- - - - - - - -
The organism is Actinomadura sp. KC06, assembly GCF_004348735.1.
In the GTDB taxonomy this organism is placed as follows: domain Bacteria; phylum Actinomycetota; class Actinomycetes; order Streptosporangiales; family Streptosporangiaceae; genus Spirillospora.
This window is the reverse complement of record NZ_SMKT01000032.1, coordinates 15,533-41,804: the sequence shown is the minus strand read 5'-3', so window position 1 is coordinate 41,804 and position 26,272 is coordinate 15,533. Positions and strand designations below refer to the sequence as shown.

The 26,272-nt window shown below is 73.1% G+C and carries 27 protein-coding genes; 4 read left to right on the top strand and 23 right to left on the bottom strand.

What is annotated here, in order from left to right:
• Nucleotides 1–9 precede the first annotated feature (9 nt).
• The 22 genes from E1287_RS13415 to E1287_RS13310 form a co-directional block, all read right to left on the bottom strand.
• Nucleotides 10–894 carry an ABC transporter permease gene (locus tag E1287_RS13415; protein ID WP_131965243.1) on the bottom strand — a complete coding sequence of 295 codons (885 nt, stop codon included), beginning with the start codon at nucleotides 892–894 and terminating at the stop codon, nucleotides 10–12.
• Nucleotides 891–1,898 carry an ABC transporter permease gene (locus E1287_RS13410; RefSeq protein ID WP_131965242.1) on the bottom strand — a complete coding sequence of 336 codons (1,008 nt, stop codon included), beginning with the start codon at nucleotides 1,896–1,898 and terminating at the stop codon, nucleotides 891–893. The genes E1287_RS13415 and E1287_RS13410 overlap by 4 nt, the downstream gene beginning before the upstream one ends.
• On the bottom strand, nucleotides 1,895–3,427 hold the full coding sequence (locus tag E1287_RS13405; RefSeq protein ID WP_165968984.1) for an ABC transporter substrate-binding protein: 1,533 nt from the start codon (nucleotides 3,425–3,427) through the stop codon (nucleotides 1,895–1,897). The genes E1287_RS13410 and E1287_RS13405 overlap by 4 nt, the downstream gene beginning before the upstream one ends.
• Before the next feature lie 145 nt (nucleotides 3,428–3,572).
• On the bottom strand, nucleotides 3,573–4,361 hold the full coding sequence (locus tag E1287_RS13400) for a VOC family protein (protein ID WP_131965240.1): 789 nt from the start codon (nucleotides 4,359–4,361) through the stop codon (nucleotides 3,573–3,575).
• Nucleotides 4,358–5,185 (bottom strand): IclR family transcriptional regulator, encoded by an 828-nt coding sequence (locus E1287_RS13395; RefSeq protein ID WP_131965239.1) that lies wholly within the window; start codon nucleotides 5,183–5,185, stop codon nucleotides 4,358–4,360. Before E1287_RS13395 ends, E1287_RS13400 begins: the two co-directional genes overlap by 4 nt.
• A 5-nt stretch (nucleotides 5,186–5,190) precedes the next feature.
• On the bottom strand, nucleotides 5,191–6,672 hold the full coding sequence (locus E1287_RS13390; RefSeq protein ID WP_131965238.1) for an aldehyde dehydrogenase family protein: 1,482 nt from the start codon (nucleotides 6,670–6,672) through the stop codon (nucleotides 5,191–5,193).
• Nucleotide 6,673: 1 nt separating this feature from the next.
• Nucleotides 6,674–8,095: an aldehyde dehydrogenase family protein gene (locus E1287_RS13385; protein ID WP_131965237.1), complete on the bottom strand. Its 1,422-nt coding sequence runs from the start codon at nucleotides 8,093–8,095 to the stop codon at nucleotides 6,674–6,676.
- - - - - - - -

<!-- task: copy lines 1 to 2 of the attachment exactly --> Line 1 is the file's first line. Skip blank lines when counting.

The organism is Actinomadura sp. KC06, assembly GCF_004348735.1.
In the GTDB taxonomy this organism is placed as follows: domain Bacteria; phylum Actinomycetota; class Actinomycetes; order Streptosporangiales; family Streptosporangiaceae; genus Spirillospora.